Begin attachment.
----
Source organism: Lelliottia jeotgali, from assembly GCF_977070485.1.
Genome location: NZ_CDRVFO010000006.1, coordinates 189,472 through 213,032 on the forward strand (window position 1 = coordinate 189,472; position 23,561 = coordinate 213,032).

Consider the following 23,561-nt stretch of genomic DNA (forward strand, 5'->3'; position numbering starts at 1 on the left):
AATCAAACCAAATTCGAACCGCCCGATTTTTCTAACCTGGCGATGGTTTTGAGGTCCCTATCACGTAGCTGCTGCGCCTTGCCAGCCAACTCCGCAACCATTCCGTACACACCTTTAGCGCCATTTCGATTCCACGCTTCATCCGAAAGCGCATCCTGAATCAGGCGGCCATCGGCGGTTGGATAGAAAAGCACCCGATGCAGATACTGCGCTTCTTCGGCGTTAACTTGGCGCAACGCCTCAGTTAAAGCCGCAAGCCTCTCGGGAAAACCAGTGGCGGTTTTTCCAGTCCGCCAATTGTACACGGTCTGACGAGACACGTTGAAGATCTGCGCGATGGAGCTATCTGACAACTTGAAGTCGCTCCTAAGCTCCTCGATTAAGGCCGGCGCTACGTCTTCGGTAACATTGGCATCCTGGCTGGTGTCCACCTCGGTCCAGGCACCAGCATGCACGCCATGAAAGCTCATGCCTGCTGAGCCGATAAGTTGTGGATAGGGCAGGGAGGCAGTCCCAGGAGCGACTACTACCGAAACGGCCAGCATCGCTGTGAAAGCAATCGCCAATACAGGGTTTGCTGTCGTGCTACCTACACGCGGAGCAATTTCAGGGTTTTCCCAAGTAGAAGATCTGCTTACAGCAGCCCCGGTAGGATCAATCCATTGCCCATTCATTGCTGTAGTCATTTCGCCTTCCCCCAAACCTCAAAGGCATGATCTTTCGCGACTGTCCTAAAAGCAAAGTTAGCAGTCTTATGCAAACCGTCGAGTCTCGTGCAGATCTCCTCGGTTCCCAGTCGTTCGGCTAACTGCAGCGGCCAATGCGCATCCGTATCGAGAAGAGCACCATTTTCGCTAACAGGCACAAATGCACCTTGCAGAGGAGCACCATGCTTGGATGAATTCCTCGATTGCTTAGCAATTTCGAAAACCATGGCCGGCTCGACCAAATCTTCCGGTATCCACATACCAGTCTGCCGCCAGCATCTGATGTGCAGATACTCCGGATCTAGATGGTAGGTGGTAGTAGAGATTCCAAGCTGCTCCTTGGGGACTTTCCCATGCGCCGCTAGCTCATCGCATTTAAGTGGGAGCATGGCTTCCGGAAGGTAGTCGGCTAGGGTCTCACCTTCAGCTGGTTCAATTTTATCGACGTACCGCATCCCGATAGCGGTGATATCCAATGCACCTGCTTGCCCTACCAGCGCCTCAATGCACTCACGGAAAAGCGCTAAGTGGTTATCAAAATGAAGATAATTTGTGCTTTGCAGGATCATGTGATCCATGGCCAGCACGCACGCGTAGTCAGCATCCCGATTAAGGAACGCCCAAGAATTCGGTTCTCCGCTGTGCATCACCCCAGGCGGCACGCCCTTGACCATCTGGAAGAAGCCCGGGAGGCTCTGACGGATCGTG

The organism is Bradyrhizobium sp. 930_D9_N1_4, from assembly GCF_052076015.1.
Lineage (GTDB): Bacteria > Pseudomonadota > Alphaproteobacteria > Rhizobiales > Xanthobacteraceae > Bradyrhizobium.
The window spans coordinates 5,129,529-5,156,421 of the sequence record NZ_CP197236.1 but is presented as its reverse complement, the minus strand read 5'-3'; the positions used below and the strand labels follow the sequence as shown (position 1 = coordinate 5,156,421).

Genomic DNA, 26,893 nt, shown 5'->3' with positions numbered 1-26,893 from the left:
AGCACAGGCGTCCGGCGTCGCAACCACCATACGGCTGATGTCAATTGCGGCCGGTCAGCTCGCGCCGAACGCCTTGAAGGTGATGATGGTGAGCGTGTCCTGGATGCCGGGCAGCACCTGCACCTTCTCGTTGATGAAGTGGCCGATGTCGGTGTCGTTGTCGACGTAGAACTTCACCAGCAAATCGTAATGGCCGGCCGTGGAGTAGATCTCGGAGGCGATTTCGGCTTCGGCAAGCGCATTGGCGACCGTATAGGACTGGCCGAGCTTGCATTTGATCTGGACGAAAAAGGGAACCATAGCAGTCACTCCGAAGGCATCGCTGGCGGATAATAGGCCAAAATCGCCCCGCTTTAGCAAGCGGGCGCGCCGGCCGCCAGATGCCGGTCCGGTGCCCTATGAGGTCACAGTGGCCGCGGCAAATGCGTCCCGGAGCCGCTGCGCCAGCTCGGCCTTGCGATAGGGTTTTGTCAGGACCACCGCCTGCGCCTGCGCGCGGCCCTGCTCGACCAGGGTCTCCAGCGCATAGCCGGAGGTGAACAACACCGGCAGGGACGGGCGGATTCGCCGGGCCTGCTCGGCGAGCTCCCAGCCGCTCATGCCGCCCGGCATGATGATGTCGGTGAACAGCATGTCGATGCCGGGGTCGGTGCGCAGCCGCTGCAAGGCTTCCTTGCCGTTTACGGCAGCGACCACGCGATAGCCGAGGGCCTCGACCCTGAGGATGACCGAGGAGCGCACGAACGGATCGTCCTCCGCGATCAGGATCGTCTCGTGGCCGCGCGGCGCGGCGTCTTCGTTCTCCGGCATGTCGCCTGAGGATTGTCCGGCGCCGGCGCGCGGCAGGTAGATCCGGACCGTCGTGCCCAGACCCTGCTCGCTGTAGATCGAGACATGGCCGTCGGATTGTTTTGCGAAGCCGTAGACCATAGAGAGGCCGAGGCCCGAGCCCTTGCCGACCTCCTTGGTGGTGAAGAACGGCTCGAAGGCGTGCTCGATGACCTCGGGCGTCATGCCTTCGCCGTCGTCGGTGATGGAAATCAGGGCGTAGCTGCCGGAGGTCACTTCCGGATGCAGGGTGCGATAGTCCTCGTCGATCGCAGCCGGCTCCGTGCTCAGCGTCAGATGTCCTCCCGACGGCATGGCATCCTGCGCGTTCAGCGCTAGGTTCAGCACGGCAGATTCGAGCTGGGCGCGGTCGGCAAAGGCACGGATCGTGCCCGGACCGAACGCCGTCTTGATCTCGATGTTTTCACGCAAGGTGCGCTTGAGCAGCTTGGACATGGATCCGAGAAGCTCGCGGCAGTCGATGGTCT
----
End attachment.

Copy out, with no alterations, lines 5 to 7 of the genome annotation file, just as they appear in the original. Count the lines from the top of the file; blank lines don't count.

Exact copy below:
The organism is Bradyrhizobium sp. 930_D9_N1_4, from assembly GCF_052076015.1.
Lineage (GTDB): Bacteria > Pseudomonadota > Alphaproteobacteria > Rhizobiales > Xanthobacteraceae > Bradyrhizobium.
The window spans coordinates 5,129,529-5,156,421 of the sequence record NZ_CP197236.1 but is presented as its reverse complement, the minus strand read 5'-3'; the positions used below and the strand labels follow the sequence as shown (position 1 = coordinate 5,156,421).